Inaugural Herbert Kurz Chair, panel on aggressive street policing tactics

In my position as the Herbert Kurz Chair of Constitutional Law and Civil Liberties at CUNY Brooklyn College, I have the ability to create public programing about constitutional law and civil rights issues that are concern to our Brooklyn College community and to citizens more broadly.  The first inaugural Kurz Chair programing is the following panel, with details below.  We have a fantastic lineup of panelists on April 18, 2013 and invite all to attend.


ARE WE SAFER?  Costs, Benefits, and Alternatives to 20 Years of Aggressive Street Policing Tactics

April 18, 2013, Thursday, 12:30pm to 2PM

Woody Tanger Auditorium, 2900 Bedford Avenue, Brooklyn, NY 11210

(Tanger is in the Library building on the Brooklyn College campus)

John DeCarlo is an Associate Professor in the Criminal Justice Department of the University of New Haven. DeCarlo, is the former chief of police in Branford, Conn. During his time there, he was known for instituting a more “evidence based” and “community-oriented” approach to policing. For this, FBI Director Robert Mueller called him “an inspiration to others.” DeCarlo’s major fields of research include the use of force by police officers and the weapons focus effect. In 2009, he authored a chapter on Amadou Diallo in African Americans and Criminal Justice: An Encyclopedia (Greenwood Press: New York).

Michael Powell, a New Yorker born and raised, is the Gotham columnist for Metro section of The New York Times, where he has written often on the city's stop-and-frisk policies.  He has also written about the surveillance of Muslim communities including at area universities. He has written profiles of Barack Obama, Rudy Giuliani, evolutionary biologist Richard Dawkins and an assortment of aging film critics, cantankerous judges and a Supreme Court Justice. He shared in the 2009 Pulitzer Prize for the New York Times’ coverage of Client # 9, aka Elliot Spitzer. In a decade at The Washington Post, he wrote on national politics for the Style Section and served as New York bureau chief, an assignment he began on Sept. 2nd, 2001.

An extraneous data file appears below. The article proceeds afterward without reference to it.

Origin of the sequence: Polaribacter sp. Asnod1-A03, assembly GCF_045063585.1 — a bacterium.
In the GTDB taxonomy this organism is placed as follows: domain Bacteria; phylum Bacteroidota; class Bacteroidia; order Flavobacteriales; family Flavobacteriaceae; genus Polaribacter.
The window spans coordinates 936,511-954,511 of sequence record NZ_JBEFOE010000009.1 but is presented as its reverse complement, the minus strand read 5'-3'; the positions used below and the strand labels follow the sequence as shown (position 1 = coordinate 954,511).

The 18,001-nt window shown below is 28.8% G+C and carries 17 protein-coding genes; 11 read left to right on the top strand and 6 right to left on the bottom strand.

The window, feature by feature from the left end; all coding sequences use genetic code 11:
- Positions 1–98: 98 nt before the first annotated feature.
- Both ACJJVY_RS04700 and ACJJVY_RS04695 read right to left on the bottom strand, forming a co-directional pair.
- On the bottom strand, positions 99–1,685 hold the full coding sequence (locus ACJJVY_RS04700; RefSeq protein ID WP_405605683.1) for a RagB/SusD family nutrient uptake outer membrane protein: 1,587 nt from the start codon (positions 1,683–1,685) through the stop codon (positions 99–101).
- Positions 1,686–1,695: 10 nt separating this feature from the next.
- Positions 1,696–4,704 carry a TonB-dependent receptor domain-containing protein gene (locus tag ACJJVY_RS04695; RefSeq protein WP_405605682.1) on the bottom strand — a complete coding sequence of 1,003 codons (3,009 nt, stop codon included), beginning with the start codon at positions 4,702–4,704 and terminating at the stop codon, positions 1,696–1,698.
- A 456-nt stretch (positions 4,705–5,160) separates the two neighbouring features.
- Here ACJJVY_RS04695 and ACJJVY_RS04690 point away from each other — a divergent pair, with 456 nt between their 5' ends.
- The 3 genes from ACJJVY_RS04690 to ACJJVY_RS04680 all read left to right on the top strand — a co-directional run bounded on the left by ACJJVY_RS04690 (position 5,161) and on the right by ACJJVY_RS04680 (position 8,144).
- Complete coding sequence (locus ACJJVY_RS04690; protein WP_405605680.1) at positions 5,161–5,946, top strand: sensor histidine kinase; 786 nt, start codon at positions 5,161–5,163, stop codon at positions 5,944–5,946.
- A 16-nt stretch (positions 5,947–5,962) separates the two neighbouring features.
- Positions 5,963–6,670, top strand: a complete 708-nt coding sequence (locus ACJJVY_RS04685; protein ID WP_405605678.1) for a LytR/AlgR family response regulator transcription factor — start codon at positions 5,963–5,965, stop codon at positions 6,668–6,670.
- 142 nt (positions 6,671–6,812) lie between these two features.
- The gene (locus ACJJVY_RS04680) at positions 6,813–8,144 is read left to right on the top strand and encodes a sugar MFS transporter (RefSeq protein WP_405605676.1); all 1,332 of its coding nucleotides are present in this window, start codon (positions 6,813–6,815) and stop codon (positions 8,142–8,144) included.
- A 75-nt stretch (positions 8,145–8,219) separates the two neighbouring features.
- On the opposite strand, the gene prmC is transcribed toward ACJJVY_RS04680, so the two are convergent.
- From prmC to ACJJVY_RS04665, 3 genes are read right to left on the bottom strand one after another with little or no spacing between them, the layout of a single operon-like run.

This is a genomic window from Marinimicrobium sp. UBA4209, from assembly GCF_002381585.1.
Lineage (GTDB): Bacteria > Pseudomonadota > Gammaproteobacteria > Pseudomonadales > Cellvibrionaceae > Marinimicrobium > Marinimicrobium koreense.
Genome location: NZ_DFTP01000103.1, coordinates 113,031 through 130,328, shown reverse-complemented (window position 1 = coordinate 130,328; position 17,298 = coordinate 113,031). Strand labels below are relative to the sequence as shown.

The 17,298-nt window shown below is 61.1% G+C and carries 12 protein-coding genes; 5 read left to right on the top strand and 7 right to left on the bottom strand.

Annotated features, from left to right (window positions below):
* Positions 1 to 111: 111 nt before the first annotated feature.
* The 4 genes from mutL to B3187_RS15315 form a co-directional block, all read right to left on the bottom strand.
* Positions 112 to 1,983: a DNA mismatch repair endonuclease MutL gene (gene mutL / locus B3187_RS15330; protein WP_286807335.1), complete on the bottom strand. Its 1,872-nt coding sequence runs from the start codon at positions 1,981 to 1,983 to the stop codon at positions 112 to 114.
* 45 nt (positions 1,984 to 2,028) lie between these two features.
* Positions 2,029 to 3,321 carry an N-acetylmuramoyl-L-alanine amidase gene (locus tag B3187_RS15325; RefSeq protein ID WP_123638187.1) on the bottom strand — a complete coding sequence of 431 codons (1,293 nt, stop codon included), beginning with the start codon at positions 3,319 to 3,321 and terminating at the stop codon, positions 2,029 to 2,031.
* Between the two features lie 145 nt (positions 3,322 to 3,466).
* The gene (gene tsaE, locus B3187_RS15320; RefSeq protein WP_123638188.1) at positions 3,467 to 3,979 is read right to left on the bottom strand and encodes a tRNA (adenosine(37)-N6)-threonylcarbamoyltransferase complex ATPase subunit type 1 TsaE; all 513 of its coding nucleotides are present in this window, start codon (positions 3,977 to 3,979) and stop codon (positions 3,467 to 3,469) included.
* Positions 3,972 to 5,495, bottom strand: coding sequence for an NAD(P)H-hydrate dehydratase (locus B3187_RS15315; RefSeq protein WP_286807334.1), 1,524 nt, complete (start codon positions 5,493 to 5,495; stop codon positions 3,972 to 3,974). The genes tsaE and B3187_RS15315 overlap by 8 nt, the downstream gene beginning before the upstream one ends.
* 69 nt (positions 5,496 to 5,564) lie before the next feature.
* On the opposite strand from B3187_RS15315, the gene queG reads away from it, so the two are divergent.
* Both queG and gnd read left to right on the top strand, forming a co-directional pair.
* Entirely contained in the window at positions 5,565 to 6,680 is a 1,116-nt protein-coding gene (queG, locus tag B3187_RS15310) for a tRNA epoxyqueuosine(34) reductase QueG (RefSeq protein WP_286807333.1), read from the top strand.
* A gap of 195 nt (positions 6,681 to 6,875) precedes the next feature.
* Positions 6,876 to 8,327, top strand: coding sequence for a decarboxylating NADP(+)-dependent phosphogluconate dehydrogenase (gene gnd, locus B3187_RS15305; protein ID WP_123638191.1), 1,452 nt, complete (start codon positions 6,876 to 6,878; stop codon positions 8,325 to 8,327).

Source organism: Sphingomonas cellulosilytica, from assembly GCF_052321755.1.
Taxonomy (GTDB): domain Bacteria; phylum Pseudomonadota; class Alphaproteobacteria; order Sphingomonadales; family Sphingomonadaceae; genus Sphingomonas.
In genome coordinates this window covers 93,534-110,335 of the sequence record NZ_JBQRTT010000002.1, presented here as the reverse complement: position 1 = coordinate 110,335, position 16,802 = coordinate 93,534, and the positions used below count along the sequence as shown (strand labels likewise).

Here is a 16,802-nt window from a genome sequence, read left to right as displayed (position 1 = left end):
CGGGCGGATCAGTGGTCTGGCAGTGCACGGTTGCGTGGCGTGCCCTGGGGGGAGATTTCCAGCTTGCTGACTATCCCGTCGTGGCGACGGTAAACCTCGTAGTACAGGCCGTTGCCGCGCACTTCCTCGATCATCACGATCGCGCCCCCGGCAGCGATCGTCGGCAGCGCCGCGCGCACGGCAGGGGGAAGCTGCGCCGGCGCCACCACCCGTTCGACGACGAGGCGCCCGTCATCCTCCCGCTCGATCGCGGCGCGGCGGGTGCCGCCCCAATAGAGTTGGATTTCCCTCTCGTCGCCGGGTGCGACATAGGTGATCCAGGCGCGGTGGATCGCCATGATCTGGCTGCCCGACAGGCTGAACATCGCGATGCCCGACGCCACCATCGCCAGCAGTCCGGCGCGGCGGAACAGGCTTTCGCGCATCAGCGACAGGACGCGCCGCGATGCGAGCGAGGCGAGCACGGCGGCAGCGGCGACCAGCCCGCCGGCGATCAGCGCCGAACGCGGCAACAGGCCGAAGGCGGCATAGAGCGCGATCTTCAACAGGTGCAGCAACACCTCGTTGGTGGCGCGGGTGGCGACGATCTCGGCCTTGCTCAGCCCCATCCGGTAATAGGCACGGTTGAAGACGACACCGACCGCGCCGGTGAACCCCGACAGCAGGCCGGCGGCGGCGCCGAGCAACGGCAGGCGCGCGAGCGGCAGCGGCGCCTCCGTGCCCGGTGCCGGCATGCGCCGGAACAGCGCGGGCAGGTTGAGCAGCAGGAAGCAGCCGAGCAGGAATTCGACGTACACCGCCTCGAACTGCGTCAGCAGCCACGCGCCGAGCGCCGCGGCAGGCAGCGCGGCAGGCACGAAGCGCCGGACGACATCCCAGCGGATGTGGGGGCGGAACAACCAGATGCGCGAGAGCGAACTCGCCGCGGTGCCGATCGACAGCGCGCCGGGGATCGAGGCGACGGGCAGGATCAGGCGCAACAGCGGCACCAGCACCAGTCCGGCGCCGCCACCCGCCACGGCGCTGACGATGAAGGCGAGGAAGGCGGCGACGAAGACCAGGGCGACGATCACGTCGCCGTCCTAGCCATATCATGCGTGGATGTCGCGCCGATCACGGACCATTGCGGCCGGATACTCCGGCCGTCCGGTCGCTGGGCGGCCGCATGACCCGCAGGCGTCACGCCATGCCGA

Alex S. Vitale is Associate Professor of Sociology at Brooklyn College, where he teaches criminology and sociology of law. His research deals with the politics of urban policing. He is the author of City of Disorder: How the Quality of Life Campaign Transformed New York Politics (NYU Press) and has been published in Urban Affairs, Policing and Society, Criminology and Public Policy, Mobilization, and Current Sociology. His comments on policing regularly appear in the news including the New York Times, Wall Street Journal, and NPR.

Franklin E. Zimring is the William G. Simon Professor of Law and Wolfen Distinguished Scholar at the UC Berkeley He is a frequent consultant for the FBI, the Police Foundation, the Department of Justice, and New York City, including its police department. A member of the American Academy of Arts and Sciences, Zimring is on the editorial boards of numerous journals, including Punishment and Society, Homicide Studies, and the Journal of Criminal Justice. He is the author of The Great American Crime Decline and The City that Became Safe:  New York’s Lessons for Urban Crime and Its Control (both with Oxford Univ. Press).